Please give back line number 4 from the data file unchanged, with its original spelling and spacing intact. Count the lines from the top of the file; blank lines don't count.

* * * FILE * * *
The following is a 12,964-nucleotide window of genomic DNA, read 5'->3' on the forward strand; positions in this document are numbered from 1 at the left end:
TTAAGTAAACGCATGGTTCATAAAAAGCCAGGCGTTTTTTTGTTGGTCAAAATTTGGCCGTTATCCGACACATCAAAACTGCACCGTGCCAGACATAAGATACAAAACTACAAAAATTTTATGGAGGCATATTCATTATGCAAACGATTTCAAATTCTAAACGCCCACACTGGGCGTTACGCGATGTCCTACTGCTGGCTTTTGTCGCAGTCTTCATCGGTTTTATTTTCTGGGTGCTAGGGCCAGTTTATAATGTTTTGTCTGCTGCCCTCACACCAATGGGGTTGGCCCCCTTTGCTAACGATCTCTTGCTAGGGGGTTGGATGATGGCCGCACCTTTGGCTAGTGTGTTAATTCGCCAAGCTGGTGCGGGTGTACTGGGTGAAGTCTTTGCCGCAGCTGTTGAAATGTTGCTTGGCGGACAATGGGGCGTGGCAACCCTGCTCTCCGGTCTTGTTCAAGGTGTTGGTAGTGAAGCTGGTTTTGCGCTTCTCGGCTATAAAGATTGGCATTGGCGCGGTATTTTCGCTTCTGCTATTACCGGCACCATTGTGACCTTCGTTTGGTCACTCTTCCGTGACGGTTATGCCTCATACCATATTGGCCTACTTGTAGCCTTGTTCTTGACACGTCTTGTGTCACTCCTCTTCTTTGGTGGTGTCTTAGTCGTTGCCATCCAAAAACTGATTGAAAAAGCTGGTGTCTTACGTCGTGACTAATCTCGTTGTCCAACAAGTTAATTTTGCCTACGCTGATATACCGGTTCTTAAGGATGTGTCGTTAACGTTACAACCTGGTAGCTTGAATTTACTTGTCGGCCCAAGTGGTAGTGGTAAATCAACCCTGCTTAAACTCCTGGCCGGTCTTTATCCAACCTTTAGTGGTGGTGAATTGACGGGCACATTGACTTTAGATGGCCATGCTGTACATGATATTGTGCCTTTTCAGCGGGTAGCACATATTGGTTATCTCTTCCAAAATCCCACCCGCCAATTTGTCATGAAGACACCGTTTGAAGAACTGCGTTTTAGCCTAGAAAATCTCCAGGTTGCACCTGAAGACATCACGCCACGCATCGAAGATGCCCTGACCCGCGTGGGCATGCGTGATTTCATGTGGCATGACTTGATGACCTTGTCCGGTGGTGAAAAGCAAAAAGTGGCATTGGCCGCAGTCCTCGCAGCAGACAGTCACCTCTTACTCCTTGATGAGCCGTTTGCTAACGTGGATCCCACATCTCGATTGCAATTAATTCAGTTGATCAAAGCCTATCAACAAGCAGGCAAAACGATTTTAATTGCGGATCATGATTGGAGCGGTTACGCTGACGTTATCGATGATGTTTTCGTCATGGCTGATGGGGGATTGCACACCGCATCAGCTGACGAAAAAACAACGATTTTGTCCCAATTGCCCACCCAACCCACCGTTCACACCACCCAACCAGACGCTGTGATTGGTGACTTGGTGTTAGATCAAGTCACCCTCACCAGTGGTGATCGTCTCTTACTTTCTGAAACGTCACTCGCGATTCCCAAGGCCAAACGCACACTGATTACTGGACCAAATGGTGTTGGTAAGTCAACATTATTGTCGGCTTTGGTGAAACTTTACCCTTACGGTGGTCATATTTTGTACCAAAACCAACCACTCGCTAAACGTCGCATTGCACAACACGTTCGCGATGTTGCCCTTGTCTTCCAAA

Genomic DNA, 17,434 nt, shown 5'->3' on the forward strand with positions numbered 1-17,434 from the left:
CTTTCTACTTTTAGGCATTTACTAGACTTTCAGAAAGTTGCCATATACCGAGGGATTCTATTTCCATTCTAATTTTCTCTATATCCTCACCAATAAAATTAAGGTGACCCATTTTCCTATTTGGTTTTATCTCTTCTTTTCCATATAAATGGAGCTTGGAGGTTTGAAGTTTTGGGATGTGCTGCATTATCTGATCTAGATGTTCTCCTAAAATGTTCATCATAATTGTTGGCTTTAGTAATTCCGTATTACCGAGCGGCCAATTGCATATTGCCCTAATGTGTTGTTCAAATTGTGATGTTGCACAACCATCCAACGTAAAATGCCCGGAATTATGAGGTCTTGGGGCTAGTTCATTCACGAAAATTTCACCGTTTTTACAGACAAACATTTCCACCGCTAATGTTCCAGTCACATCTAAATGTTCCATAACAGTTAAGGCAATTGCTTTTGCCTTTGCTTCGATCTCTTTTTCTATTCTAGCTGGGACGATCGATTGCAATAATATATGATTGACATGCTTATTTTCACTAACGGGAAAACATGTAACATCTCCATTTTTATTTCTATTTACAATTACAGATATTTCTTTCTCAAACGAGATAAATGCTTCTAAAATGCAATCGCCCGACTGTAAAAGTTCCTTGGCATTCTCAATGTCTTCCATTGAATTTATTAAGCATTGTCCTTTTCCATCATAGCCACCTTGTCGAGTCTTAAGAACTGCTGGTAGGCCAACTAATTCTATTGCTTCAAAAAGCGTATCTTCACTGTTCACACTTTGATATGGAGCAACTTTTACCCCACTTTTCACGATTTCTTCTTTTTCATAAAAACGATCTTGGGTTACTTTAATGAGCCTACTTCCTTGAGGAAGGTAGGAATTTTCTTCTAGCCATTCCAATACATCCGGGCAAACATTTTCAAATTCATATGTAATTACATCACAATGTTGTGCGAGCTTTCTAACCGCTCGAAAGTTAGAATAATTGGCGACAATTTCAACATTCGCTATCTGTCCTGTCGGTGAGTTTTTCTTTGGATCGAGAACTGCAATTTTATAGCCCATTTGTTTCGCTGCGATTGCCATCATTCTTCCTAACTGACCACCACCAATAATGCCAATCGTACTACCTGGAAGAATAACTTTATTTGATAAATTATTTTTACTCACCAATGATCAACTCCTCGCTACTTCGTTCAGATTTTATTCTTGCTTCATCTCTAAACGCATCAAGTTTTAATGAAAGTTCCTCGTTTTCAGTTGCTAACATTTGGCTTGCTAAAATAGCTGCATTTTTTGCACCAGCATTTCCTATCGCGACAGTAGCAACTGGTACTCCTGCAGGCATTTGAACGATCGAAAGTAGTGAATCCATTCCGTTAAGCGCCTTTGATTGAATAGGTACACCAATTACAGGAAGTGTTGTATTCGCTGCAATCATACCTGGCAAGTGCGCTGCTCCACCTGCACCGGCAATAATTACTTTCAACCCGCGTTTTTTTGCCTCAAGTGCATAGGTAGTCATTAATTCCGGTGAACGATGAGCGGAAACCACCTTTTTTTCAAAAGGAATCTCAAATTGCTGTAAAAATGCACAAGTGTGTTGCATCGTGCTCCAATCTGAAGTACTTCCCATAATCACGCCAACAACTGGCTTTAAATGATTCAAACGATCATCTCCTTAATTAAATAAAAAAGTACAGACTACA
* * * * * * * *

CTTTCTACTTTTAGGCATTTACTAGACTTTCAGAAAGTTGCCATATACCGAGGGATTCTATTTCCATTCTAATTTTCTCTATATCCTCACCAATAAAATTAAGGTGACCCATTTTCCTATTTGGTTTTATCTCTTCTTTTCCATATAAATGGAGCTTGGAGGTTTGAAGTTTTGGGATGTGCTGCATTATCTGATCTAGATGTTCTCCTAAAATGTTCATCATAATTGTTGGCTTTAGTAATTCCGTATTACCGAGCGGCCAATTGCATATTGCCCTAATGTGTTGTTCAAATTGTGATGTTGCACAACCATCCAACGTAAAATGCCCGGAATTATGAGGTCTTGGGGCTAGTTCATTCACGAAAATTTCACCGTTTTTACAGACAAACATTTCCACCGCTAATGTTCCAGTCACATCTAAATGTTCCATAACAGTTAAGGCAATTGCTTTTGCCTTTGCTTCGATCTCTTTTTCTATTCTAGCTGGGACGATCGATTGCAATAATATATGATTGACATGCTTATTTTCACTAACGGGAAAACATGTAACATCTCCATTTTTATTTCTATTTACAATTACAGATATTTCTTTCTCAAACGAGATAAATGCTTCTAAAATGCAATCGCCCGACTGTAAAAGTTCCTTGGCATTCTCAATGTCTTCCATTGAATTTATTAAGCATTGTCCTTTTCCATCATAGCCACCTTGTCGAGTCTTAAGAACTGCTGGTAGGCCAACTAATTCTATTGCTTCAAAAAGCGTATCTTCACTGTTCACACTTTGATATGGAGCAACTTTTACCCCACTTTTCACGATTTCTTCTTTTTCATAAAAACGATCTTGGGTTACTTTAATGAGCCTACTTCCTTGAGGAAGGTAGGAATTTTCTTCTAGCCATTCCAATACATCCGGGCAAACATTTTCAAATTCATATGTAATTACATCACAATGTTGTGCGAGCTTTCTAACCGCTCGAAAGTTAGAATAATTGGCGACAATTTCAACATTCGCTATCTGTCCTGTCGGTGAGTTTTTCTTTGGATCGAGAACTGCAATTTTATAGCCCATTTGTTTCGCTGCGATTGCCATCATTCTTCCTAACTGACCACCACCAATAATGCCAATCGTACTACCTGGAAGAATAACTTTATTTGATAAATTATTTTTACTCACCAATGATCAACTCCTCGCTACTTCGTTCAGATTTTATTCTTGCTTCATCTCTAAACGCATCAAGTTTTAATGAAAGTTCCTCGTTTTCAGTTGCTAACATTTGGCTTGCTAAAATAGCTGCATTTTTTGCACCAGCATTTCCTATCGCGACAGTAGCAACTGGTACTCCTGCAGGCATTTGAACGATCGAAAGTAGTGAATCCATTCCGTTAAGCGCCTTTGATTGAATAGGTACACCAATTACAGGAAGTGTTGTATTCGCTGCAATCATACCTGGCAAGTGCGCTGCTCCACCTGCACCGGCAATAATTACTTTCAACCCGCGTTTTTTTGCCTCAAGTGCATAGGTAGTCATTAATTCCGGTGAACGATGAGCGGAAACCACCTTTTTTTCAAAAGGAATCTCAAATTGCTGTAAAAATGCACAAGTGTGTTGCATCGTGCTCCAATCTGAAGTACTTCCCATAATCACGCCAACAACTGGCTTTAAATGATTCAAACGATCATCTCCTTAATTAAATAAAAAAGTACAGACTACA